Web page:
Two commercial pilots flying over the Arizona desert claim they saw an unidentified flying object over them, according to a radio broadcast released by the Federal Aviation Administration. It’s not clear whether the object spotted by the pilots was a UFO, but an FAA spokesperson suggested the object wasn’t necessarily something out of this world.
In the exchange between a Learjet and American Airlines pilot, and the regional air traffic controller in Albuquerque.
“Was anybody, uh, above us that passed us like 30 seconds ago?” the Learjet pilot said.
“Negative,” the air traffic controller replied.
“Okay,” the pilot said. “Something did.”
“A UFO!” someone quickly responded.
“Yeah,” the pilot replied.
There was also a second sighting of the mysterious object detailed in the recording of their exchange.
Whether this is real or a hoax, one thing is for certain, The Milky Way Galaxy is a massive place. It has well over a hundred billion stars and plenty of planets in orbit around them, it makes sense that somewhere out there in the vast cosmos, there must be evidence of some other intelligent life. The real question is whether or not we’d ever get to meet them.
Let’s hope that this intelligent life is nothing like this:
But surely, in such a large space it is mathematically unlikely that humanity is alone, right?
So, there is an equation to calculate the amount of intelligent civilizations in the galaxy. For an engineering student, this is basic math. To me, this is like wizardry: fascinating, but I cannot understand it for the life of me.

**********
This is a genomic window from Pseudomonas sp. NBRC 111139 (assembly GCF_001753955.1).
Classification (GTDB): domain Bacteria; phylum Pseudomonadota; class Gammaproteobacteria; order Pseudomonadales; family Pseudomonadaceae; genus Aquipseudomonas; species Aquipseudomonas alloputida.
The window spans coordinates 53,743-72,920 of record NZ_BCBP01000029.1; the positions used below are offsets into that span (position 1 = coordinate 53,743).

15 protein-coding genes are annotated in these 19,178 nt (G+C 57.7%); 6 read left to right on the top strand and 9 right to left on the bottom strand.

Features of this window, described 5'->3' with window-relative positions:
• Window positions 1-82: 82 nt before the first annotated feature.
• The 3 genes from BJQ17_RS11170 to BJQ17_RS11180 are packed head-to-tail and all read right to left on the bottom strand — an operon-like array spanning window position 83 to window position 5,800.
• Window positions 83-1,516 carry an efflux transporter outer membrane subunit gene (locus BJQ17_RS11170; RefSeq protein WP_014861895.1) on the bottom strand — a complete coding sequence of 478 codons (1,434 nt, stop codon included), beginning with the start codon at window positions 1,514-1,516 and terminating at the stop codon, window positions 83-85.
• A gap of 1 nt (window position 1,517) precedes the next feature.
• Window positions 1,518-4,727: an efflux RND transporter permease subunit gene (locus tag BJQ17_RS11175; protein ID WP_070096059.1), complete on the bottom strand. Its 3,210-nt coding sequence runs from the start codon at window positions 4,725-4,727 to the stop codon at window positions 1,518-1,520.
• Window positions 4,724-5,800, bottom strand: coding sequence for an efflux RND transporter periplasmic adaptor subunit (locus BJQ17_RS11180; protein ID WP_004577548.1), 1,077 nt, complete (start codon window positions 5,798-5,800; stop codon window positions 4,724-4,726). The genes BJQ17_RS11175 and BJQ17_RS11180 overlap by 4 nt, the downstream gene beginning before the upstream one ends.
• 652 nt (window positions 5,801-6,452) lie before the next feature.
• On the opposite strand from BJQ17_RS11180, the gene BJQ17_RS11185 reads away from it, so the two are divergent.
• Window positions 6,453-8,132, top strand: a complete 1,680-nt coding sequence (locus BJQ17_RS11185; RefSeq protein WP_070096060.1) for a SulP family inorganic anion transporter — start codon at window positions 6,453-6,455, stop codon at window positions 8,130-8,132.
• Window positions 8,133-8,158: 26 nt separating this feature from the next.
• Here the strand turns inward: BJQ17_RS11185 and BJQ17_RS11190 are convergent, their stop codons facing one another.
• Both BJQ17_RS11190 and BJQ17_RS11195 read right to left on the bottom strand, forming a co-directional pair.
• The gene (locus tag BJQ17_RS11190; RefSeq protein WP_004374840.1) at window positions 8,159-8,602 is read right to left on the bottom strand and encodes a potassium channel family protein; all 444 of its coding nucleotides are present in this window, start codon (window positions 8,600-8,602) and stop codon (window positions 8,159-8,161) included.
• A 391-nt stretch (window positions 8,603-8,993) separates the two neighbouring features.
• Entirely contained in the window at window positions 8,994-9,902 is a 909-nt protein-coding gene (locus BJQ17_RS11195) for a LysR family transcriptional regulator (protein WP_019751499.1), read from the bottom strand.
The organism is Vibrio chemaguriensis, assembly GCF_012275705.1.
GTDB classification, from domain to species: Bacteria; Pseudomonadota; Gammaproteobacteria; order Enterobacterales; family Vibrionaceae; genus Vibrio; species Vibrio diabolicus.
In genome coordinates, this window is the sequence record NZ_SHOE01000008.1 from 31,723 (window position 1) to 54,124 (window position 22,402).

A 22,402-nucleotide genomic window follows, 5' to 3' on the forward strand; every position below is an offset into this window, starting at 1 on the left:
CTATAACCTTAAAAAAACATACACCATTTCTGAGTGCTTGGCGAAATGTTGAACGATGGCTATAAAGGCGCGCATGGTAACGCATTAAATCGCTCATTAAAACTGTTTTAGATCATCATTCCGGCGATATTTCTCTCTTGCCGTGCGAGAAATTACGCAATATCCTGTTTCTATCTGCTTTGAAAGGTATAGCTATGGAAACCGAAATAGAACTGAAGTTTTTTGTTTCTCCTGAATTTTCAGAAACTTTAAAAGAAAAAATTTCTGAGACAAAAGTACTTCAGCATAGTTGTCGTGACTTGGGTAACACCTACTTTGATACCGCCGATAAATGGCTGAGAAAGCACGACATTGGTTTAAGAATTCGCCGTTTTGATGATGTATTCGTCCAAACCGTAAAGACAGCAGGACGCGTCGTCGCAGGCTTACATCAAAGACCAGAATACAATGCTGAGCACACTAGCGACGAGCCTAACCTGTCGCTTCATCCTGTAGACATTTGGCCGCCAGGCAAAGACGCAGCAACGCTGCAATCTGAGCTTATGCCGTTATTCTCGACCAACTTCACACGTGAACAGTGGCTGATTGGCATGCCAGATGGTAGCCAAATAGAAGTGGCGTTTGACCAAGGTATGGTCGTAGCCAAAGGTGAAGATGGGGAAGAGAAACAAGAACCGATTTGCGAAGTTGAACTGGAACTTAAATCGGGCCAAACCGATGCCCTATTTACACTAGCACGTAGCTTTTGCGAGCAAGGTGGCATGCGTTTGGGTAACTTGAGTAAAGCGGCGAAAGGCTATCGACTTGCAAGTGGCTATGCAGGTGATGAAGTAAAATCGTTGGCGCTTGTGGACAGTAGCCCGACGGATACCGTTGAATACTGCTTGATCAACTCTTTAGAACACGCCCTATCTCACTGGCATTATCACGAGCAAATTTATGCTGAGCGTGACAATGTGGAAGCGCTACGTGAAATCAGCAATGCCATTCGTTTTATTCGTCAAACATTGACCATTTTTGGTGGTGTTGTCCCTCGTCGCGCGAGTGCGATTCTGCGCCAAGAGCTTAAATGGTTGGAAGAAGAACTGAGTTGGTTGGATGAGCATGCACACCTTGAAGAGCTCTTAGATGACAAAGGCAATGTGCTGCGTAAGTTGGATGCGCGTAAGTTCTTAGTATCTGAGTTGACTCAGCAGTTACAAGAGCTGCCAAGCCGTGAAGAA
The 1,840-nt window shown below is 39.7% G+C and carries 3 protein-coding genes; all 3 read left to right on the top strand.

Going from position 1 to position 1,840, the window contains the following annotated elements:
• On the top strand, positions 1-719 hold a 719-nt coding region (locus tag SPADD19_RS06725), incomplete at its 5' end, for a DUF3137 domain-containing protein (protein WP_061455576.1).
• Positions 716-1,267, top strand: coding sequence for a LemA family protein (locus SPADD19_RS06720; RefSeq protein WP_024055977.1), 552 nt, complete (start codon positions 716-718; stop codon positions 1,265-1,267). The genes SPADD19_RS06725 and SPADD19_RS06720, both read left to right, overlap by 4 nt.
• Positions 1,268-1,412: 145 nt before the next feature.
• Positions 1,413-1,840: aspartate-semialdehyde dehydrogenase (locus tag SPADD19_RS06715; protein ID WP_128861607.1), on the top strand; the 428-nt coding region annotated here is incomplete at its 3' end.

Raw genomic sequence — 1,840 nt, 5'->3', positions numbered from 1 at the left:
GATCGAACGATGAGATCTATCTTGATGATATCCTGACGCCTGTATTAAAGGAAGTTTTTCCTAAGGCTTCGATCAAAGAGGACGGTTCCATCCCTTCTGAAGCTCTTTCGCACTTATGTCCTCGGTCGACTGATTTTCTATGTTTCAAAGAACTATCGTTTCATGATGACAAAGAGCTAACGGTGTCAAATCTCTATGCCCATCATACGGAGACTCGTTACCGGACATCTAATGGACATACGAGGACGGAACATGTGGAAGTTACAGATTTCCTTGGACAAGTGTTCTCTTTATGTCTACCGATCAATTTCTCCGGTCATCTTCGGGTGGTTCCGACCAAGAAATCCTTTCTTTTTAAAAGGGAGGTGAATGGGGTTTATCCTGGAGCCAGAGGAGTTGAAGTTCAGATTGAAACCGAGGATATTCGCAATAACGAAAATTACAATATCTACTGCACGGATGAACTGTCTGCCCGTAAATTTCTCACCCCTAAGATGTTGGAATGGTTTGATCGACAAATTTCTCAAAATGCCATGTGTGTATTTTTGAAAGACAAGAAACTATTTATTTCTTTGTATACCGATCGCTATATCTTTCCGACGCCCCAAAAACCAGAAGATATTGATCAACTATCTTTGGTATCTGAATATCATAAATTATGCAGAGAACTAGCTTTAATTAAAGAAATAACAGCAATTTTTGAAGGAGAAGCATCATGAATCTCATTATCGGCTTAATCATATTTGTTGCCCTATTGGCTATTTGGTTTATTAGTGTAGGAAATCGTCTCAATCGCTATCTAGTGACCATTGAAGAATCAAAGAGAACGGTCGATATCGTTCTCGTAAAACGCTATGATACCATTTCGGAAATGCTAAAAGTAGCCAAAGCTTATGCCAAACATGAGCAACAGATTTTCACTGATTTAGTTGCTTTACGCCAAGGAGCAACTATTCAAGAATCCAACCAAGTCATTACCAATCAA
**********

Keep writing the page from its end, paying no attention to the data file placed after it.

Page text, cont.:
This speculation comes from the Drake Equation.
No, not that Drake. The equation factors in the number of habitable planets in the galaxy, the fraction of these that will go on to develop lifeforms, and the fraction of those lifeforms that will develop sentience.
According to the Drake Equation, there may be over 1,500 intelligent civilizations in the Milky Way galaxy alone pic.twitter.com/zbHh1RIWbo
— World and Science (@WorldAndScience) February 17, 2018
There’s also the Fermi Paradox. To put it simply, the Fermi Paradox posits one question: if intelligent life in the galaxy is mathematically likely, then where are all the aliens?
With our best possible estimates taking these factors into account, it seems that intelligent alien life might be present in as many as a hundred million star systems throughout the Milky Way. But given the distance between them, communication between them would take thousands of years.
In other words, without some ridiculous new technological development, you can kiss the chance to meet an alien goodbye.
Both the Drake Equation and the Fermi Paradox have one major flaw. They both fail to take into account how sh*t we are.